A Scold

Despite Jet Lag Majoris, I had an absolutely delightful time on Wednesday participating in Catalonia's annual day of homage to innovation. Once more the reception was overwhelming. And the "new friends" role ballooned. I felt so good, in fact, that my "feisty gene" kicked in.

For instance, I rejected the conventional idea that for a modest-sized geographic area to be successful there's a need to attract Giant Enterprise. To the contrary, I argued for entrepreneurialism and a central role for medium-sized enterprise.

I also questioned the need to depend on "leading edge" industries. Significant participation in such industries is a plus, no doubt—but once again, it is the excellence of enterprise that matters most. There is, as I see it, almost no such thing as an "old industry"—most every industry is ripe for new approaches. Think, for example, Wal*Mart, discount retailing and Bentonville-Rodgers AK.

Warmed up, I took on the European issue of declining or stagnant populations. I extolled the historically immigrant-DEPENDENT U.S. approach to growth. I surprised myself with my vehemence. "Who better an entrant than someone with the nerve to leave their roots behind, and swim across a river while dogs bared their teeth on the desired bank?" The issue is hyper-controversial, and I am hardly urging blanket amnesty for millions upon millions. Yet it is true that America's surprisingly sustained vitality is spurred mightily (mostly?) by new waves of those who "want it more" than the stagnant scions of the past. Hey, such untrammeled hunger is what rightfully scares us about the Indian surge. Moreover, waves of new & different "immigrants" are the only possible route to that rarest of corporate accomplishments—renewal. It surely is the trick of tricks at the likes of PepsiCo and GE.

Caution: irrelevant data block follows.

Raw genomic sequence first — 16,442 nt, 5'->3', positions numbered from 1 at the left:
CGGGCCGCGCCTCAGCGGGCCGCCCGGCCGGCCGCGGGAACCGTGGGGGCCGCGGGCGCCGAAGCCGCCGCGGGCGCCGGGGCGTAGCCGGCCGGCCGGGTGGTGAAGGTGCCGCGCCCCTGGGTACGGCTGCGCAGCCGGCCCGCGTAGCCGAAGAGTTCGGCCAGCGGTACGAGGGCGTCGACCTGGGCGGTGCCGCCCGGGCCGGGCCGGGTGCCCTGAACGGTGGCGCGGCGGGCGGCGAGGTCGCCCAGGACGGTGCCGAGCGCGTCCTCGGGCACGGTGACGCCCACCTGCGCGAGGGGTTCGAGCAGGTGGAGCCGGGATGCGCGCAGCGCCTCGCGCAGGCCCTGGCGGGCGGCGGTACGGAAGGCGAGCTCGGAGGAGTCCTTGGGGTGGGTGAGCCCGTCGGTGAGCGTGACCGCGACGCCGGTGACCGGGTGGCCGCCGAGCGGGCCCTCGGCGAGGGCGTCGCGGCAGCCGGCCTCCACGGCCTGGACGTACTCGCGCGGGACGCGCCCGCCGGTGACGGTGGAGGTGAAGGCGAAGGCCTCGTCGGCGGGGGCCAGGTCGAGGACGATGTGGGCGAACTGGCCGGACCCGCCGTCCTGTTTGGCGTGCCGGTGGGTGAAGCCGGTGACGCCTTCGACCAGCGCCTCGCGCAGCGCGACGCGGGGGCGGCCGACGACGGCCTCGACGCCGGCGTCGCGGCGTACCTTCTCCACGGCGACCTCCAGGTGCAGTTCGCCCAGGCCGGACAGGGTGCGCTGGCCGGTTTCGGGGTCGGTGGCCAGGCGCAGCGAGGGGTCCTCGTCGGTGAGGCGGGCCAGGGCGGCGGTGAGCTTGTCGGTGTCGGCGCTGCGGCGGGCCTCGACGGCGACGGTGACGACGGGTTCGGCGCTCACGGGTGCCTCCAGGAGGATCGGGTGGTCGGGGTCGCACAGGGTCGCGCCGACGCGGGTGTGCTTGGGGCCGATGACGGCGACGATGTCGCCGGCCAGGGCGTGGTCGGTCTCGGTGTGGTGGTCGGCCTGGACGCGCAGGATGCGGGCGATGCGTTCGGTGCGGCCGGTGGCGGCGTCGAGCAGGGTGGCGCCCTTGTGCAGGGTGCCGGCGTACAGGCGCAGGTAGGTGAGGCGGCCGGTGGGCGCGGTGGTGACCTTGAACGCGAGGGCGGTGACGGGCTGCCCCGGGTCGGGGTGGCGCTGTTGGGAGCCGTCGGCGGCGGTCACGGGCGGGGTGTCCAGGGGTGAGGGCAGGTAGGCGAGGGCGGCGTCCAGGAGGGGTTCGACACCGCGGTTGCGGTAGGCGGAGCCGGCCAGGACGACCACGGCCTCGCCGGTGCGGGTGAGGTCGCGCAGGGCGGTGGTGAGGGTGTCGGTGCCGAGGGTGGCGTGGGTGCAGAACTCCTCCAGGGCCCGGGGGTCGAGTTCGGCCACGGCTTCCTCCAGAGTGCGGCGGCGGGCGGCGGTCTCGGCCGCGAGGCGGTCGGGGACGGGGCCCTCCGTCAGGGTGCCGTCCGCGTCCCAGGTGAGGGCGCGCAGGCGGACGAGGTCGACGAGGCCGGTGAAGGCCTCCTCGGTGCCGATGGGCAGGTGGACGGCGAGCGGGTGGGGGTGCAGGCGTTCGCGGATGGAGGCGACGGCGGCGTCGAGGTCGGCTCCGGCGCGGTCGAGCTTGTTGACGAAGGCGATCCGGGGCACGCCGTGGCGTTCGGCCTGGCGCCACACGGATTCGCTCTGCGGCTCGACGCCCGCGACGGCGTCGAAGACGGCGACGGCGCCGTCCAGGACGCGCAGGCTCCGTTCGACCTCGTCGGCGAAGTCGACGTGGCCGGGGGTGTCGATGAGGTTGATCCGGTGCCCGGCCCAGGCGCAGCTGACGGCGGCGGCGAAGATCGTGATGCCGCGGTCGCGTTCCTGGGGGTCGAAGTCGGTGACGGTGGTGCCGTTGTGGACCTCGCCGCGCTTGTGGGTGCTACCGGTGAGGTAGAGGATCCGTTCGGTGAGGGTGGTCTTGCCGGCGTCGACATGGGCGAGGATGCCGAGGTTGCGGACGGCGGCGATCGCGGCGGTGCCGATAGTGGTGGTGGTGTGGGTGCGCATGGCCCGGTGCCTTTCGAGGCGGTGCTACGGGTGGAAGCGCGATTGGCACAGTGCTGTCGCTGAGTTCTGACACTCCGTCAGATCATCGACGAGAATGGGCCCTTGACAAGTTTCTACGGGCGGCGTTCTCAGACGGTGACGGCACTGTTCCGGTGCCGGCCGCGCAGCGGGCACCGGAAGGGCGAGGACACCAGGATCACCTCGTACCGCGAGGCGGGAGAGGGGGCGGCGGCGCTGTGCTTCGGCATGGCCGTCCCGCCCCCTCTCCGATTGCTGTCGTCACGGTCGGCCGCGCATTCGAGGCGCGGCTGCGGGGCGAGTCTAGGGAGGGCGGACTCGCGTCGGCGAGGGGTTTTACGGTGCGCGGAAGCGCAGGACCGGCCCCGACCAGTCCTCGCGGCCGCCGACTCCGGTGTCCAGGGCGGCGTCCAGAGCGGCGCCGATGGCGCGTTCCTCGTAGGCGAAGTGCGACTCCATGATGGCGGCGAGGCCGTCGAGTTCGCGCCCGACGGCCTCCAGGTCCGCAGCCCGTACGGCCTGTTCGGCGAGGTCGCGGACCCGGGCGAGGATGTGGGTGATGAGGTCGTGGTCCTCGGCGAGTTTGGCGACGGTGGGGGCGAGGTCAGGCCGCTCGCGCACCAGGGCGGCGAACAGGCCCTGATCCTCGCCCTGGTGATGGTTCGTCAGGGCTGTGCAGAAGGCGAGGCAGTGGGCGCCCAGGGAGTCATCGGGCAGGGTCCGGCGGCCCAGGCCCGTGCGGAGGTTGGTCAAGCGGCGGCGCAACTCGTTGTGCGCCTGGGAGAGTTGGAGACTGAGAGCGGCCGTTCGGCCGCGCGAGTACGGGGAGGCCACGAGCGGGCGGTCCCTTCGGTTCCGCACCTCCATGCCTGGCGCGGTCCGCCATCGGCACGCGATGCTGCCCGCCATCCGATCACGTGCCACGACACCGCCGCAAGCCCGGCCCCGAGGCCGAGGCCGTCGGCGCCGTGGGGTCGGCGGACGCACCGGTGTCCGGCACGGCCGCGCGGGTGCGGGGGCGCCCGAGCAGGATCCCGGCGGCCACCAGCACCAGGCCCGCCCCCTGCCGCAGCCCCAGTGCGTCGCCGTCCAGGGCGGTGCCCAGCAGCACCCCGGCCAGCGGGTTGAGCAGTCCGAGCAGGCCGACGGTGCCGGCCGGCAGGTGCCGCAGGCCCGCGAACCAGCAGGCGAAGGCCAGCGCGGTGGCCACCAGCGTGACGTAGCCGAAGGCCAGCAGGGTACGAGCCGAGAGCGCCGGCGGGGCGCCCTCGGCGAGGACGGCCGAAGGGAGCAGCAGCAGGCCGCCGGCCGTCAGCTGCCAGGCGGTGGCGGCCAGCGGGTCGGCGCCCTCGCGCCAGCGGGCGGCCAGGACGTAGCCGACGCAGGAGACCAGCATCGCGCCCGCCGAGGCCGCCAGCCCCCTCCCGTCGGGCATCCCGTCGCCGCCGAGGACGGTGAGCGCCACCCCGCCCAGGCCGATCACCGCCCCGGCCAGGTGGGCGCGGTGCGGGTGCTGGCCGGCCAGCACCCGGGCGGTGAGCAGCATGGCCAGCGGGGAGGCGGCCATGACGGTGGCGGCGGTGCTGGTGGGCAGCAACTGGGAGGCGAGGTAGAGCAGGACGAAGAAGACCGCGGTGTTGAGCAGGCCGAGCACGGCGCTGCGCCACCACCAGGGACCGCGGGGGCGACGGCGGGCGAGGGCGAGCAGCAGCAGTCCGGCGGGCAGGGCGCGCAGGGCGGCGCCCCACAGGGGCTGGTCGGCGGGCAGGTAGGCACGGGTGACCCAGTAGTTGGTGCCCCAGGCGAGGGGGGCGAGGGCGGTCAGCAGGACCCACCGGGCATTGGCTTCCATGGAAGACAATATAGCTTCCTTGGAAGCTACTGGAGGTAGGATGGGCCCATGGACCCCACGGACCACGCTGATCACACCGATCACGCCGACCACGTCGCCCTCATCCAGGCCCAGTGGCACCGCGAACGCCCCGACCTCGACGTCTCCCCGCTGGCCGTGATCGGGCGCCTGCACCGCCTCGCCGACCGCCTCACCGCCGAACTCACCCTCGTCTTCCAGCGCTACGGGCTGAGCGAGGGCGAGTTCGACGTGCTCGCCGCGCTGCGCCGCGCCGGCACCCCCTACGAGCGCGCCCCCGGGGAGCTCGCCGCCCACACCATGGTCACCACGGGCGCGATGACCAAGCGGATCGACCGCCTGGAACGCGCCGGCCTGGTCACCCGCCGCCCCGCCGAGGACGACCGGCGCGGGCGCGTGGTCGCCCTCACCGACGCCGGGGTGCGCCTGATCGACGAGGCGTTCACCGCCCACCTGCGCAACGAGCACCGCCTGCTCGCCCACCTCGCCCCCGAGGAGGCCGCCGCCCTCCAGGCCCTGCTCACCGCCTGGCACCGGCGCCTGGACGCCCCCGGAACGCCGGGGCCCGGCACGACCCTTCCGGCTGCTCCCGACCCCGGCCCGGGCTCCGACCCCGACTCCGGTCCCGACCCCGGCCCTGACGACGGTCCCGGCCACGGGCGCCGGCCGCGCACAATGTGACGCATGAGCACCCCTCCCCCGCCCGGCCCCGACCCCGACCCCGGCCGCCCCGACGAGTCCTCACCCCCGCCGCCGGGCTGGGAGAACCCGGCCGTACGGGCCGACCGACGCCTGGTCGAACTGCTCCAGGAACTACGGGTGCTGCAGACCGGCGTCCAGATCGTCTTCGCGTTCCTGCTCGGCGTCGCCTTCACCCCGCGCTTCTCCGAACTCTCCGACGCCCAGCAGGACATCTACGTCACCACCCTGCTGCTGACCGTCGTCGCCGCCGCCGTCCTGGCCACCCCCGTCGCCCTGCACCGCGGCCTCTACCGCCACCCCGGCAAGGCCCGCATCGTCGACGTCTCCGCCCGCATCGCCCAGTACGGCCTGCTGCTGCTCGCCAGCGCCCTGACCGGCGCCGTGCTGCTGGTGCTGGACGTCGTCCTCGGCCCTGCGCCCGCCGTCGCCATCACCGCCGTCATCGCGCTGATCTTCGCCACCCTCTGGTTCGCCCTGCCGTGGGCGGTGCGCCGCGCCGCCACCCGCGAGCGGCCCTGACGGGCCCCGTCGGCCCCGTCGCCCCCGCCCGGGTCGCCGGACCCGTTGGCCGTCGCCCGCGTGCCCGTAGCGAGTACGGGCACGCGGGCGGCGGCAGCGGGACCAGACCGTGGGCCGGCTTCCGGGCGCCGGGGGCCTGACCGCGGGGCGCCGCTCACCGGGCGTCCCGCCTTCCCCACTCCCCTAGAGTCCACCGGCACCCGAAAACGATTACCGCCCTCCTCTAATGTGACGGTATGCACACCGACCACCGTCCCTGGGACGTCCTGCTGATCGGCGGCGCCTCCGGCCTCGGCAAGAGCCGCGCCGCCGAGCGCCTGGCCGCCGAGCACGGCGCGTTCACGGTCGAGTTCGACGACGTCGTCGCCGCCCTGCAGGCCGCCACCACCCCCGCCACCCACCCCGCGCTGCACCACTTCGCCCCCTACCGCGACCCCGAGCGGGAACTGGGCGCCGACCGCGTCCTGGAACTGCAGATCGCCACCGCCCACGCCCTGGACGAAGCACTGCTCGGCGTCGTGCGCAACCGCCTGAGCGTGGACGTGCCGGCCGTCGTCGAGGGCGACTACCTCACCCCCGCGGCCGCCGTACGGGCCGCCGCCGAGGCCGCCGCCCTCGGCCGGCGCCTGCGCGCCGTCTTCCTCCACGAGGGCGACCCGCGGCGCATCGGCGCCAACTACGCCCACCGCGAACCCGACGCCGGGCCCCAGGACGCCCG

Still on a roll, I questioned the future of the EU, taking that easiest of targets—the French. It's not the degree to which the Airbus fiasco reveals the problems of "picking 'national champions'" that bothers me. Instead, it's the absurd idea that anyone could compete today with a 35-hour work week. Okay, that's a slight exaggeration. Yet it is true that the relatively vigorous UK is about to go to the mat (again) over the proposed universal EU restriction on work weeks over 48 hours. The Brits chose earlier to use the "opt out" option—but the EU apparently has the votes to nullify their opt-out and force them to comply. I also decried the power of the exponentially growing army of faceless, largely unaccountable bureaucrats in Brussels busily churning out thousands of pages of competition-restricting regulations each and every day-year. Is Europe attempting to copy India's notorious "license Raj"?

And then I came home.